The attorney general, who is the first African American ever to hold that position, drew parallels between his own life and the claims of many here that Zimmerman racially profiled Martin after spotting the teenager walking through his father’s neighborhood in a hooded sweatshirt. Martin was African American. Zimmerman’s father is white, his mother Peruvian.
Holder recalled being pulled over twice by police on the New Jersey Turnpike as a young man and having his car searched, “when I’m sure I wasn’t speeding.” Another time, he said, he was stopped by law enforcement in Georgetown while simply running to catch a movie after dark.
“I was, at the time of that last incident, a federal prosecutor,” Holder said dryly, prompting some in the audience at the Orlando Convention Center to gasp in disgust and others to shake their heads. “We must confront the underlying attitudes, mistaken beliefs and unfortunate stereotypes that serve too often as the basis for police action and private judgments.”
Holder’s comments were the most extensive discussion of the Zimmerman verdict by a member of the Obama administration so far. His personal stories and his denunciation of “stand your ground” laws brought the audience to its feet. But administration officials say that there is little the Justice Department can do to actually change the laws, because they are state, rather than federal, statutes.
When he was a youth growing up in New York, Holder said, his father — an immigrant from Barbados — warned him to act carefully if he was stopped by police. Decades later, after Martin was killed, the nation’s chief law enforcement officer decided he had to have a similar conversation with his own 15-year-old son. “This was a father-son tradition I hoped would not need to be handed down,” he told the delegates.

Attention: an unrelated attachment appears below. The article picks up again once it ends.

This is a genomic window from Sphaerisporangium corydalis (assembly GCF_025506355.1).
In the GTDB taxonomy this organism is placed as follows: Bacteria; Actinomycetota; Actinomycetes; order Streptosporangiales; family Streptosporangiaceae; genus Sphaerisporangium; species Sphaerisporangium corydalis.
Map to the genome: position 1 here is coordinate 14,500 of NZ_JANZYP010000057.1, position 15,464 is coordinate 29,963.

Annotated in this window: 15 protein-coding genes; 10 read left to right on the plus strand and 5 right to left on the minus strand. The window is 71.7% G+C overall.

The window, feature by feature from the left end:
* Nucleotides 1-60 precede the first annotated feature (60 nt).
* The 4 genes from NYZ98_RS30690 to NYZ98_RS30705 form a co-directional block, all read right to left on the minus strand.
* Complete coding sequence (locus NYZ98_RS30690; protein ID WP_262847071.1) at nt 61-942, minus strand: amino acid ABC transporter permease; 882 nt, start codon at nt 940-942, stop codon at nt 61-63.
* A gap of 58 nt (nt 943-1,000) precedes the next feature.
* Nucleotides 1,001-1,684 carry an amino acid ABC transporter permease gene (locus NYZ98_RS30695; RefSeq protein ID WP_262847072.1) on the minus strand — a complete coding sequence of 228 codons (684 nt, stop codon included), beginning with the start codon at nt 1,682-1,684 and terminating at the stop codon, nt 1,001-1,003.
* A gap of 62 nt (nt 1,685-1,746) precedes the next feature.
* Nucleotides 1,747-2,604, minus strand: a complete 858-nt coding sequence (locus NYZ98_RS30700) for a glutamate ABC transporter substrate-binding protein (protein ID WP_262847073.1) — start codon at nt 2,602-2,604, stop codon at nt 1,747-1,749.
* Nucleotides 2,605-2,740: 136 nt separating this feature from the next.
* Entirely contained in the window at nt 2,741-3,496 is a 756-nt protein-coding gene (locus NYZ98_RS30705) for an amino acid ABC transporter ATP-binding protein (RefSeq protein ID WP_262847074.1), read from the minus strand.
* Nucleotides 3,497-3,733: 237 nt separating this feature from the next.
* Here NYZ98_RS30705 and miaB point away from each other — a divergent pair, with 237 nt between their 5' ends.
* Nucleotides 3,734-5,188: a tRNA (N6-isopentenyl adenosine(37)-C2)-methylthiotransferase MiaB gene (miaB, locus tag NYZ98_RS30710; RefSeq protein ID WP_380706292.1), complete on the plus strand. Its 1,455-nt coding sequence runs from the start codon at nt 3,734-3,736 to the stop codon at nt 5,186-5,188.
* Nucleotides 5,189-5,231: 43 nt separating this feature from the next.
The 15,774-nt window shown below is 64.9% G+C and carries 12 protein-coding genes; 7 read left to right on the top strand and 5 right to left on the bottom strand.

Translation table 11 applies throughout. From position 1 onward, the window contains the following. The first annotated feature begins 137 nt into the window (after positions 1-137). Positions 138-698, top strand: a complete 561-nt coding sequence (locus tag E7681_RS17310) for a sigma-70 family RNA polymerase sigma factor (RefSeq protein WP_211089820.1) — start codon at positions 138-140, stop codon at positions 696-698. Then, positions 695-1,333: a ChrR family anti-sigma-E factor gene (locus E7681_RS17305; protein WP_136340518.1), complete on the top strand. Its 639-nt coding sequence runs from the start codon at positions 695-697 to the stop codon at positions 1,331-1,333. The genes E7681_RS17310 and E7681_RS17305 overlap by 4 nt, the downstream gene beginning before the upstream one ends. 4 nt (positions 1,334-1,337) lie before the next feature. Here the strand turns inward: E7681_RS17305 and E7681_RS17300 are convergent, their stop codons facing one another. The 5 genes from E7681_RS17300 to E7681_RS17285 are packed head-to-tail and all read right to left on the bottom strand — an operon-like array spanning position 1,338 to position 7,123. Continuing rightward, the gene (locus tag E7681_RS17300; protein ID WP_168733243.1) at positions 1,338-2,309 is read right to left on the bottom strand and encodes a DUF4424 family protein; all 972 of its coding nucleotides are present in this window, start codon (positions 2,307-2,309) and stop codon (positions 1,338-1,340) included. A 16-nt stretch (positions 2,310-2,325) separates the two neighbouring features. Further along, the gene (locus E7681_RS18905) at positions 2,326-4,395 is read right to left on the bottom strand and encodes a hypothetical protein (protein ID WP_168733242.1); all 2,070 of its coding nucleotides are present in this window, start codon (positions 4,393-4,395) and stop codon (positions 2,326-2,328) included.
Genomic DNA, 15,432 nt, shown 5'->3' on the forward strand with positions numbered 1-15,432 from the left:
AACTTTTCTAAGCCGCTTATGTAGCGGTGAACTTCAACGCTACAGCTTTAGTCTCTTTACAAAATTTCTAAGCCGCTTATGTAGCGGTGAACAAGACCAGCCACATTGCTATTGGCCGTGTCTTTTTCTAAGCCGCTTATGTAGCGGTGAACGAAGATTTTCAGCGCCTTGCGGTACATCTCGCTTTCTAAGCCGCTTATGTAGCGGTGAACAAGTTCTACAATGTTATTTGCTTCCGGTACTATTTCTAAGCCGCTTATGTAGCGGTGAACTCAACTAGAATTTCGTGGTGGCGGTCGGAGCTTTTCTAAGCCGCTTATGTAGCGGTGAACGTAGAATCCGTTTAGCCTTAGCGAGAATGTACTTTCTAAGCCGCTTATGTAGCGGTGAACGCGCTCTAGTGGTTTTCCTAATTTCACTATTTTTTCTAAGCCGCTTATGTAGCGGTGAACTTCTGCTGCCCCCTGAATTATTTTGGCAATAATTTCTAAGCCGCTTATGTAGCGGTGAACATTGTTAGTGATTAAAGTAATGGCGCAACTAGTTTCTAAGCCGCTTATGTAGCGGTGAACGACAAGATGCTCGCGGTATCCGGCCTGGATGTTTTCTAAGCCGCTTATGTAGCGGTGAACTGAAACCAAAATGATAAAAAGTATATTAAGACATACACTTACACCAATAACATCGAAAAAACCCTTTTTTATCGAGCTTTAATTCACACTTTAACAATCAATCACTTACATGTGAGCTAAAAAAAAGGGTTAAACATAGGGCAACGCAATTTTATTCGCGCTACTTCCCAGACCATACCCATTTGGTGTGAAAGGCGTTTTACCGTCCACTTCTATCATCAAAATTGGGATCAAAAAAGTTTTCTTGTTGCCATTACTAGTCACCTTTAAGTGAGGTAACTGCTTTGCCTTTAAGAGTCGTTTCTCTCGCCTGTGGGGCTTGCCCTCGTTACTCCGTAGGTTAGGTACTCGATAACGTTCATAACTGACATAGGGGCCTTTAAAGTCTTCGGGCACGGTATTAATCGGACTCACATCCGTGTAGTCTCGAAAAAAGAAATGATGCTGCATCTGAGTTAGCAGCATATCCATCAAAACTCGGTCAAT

In the convention center lobby, though, the conversation on Tuesday was mostly about a slain teenager and the events leading up to and following his death.
Gary Bledsoe, vice chairman of the NAACP’s legal committee, said that he heard enough during Zimmerman’s three-week trial to convince him that race played a role. Martin was unarmed but, according to defense attorneys, initiated a physical fight after Zimmerman began tailing him. Prosecutors said Zimmerman profiled Martin and began the confrontation.
Especially compelling, to Bledsoe, was a statement Zimmerman made in a call to a non-emergency police line after first spotting Martin: “These a–holes, they always get away.”
“There are so many references with clear racial undertones,” said Bledsoe, a Texas civil rights lawyer. “You can break down the language.”
The delegates believe that it will be hard for Holder to ignore an NAACP petition, signed by more than 1 million people, asking for civil rights charges against Zimmerman. “That’s leverage,” Bledsoe said.
And indeed, in his speech, Holder assured the delegates that the Justice Department is investigating Zimmerman for possible civil rights charges. But current and former Justice Department lawyers, speaking on the condition of anonymity, have said that bringing civil rights charges against Zimmerman would be extremely difficult, and may not be possible.
Zimmerman’s acquittal has sparked demonstrations in major cities across the country, including protests in Los Angeles and Oakland, Calif., that have had moments of violence. At least nine people were arrested and one man was injured in Oakland on Monday night, and marchers in Los Angeles tore down railings and blocked a freeway.
Music superstar Stevie Wonder, who is African American, said at a concert Sunday in Canada that “until the stand-your-ground law is abolished in Florida, I will never perform there again. As a matter of fact, wherever I find that law exists, I will not perform in that state or in that part of the world.”
But the mood in Sanford, where the trial took place, has been remarkably calm, with small rallies and prayer services rather than fiery protests. And the convention atmosphere was even calmer.
Violence at protests hurts the effort to persuade the federal government to get involved, said Lloyd Thompson, an NAACP district official from northern Louisiana. Thompson said he wants demonstrations conducted in a “quiet, soft manner.”
Horwitz reported from Washington.